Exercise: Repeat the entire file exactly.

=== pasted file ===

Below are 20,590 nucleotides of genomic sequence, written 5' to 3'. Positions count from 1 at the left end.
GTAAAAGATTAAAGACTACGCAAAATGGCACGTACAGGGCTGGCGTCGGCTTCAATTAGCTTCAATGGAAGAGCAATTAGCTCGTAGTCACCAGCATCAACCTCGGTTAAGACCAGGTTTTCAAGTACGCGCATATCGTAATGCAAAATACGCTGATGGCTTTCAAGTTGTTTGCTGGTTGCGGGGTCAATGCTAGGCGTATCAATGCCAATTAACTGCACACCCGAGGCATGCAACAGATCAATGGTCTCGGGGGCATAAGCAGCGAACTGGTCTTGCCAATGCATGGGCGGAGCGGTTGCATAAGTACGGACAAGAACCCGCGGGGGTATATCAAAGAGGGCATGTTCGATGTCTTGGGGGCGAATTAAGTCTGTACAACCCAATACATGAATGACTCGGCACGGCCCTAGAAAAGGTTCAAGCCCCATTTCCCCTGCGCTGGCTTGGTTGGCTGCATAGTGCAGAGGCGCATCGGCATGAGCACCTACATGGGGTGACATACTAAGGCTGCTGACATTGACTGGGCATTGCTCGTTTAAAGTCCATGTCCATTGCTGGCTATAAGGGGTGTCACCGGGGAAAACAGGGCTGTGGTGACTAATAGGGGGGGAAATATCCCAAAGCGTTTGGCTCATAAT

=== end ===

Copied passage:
Below are 20,590 nucleotides of genomic sequence, written 5' to 3'. Positions count from 1 at the left end.
GTAAAAGATTAAAGACTACGCAAAATGGCACGTACAGGGCTGGCGTCGGCTTCAATTAGCTTCAATGGAAGAGCAATTAGCTCGTAGTCACCAGCATCAACCTCGGTTAAGACCAGGTTTTCAAGTACGCGCATATCGTAATGCAAAATACGCTGATGGCTTTCAAGTTGTTTGCTGGTTGCGGGGTCAATGCTAGGCGTATCAATGCCAATTAACTGCACACCCGAGGCATGCAACAGATCAATGGTCTCGGGGGCATAAGCAGCGAACTGGTCTTGCCAATGCATGGGCGGAGCGGTTGCATAAGTACGGACAAGAACCCGCGGGGGTATATCAAAGAGGGCATGTTCGATGTCTTGGGGGCGAATTAAGTCTGTACAACCCAATACATGAATGACTCGGCACGGCCCTAGAAAAGGTTCAAGCCCCATTTCCCCTGCGCTGGCTTGGTTGGCTGCATAGTGCAGAGGCGCATCGGCATGAGCACCTACATGGGGTGACATACTAAGGCTGCTGACATTGACTGGGCATTGCTCGTTTAAAGTCCATGTCCATTGCTGGCTATAAGGGGTGTCACCGGGGAAAACAGGGCTGTGGTGACTAATAGGGGGGGAAATATCCCAAAGCGTTTGGCTCATAAT